A convicted cocaine smuggler who spent years in a Spanish prison has been given the green light to teach in Victorian schools.
The decision was made by the Victorian Civil and Administrative Tribunal (VCAT), which overturned a ruling by the Victorian Institute of Teaching (VIT) that deemed the woman, Kim Salter, unsuitable to teach due to her conviction.
In September 2007, Salter was given a nine-year prison sentence after Spanish customs officials discovered five kilograms of cocaine in her suitcase.
9News reported that senior VCAT member, Robert Davis, wrote that Salter was introduced to international drug couriers while travelling in Uganda the same year she was caught.
“The applicant was in Africa. She was seeking adventure. There was a degree of romantic involvement. She was naive and trusting,” Davis wrote, adding that she had “spent some months partying” before her money dried up and she needed to find a way to support herself.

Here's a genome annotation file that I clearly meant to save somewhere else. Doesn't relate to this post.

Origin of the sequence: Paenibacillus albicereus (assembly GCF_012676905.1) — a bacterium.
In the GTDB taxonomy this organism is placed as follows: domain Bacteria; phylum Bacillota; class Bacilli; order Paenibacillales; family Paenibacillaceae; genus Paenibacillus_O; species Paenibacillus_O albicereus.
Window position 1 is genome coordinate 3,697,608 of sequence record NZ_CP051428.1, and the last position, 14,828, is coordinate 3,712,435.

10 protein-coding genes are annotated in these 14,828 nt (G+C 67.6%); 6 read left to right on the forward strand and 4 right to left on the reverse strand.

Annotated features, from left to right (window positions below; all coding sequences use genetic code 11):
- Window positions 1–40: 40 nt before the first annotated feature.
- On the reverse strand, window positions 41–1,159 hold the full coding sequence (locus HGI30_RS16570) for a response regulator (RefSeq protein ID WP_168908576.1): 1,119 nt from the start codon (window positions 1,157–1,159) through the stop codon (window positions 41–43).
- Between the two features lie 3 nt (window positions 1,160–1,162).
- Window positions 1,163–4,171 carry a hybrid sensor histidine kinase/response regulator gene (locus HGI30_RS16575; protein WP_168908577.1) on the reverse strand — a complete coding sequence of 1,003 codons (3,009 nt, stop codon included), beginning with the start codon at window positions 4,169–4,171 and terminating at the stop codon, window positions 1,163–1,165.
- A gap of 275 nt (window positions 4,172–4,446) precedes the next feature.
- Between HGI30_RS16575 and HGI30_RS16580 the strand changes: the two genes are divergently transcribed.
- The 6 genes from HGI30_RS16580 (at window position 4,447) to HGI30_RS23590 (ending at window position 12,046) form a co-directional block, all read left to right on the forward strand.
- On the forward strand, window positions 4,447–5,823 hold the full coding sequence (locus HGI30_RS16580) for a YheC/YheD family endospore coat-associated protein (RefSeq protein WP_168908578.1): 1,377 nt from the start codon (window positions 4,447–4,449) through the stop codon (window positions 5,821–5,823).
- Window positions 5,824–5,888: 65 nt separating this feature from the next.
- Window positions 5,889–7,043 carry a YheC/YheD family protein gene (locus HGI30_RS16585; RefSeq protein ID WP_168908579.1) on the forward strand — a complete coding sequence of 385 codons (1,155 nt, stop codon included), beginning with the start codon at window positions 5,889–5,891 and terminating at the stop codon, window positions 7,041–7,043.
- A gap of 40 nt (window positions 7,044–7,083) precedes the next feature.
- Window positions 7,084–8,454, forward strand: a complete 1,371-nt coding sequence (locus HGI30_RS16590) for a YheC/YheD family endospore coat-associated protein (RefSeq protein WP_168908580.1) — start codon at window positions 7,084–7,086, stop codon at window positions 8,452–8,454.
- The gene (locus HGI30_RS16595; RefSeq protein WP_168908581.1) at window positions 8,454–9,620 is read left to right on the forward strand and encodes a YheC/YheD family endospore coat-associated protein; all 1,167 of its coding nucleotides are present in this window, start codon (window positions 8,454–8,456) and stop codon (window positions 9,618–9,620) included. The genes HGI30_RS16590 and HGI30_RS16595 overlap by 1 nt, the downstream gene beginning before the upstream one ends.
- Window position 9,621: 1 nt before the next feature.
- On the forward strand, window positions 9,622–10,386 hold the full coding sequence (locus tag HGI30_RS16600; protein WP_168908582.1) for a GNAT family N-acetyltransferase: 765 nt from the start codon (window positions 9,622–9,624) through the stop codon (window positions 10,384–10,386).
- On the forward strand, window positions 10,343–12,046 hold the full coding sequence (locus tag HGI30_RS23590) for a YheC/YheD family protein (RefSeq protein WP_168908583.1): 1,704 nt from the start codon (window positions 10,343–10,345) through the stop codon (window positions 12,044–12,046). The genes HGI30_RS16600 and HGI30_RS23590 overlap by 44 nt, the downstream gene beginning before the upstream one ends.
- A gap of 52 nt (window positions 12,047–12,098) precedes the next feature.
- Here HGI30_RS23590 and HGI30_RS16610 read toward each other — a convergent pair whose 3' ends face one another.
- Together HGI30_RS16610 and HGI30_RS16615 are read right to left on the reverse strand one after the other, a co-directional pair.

After serving four years of her sentence, Salter returned to Australia where she completed a diploma of education at the Royal Melbourne Institute of Technology (RMIT) and received a favourable reference from her lecturer.
However, her application to teach in Victoria was rejected by the educational authority, saying it was not in the public interest for someone with her convictions to work in schools.
Following this, she appealed to VCAT, which found the offence was not serious enough to stop her from working as a teacher.
In the ruling handed down this week, VCAT said Salter would be a “great asset” to rural Victorian schools.
The Mind Recovery College website currently lists Salter as working as a “learning and development consultant” to help people with mental impairment.
The Victorian Institute of Teaching has been contacted for comment.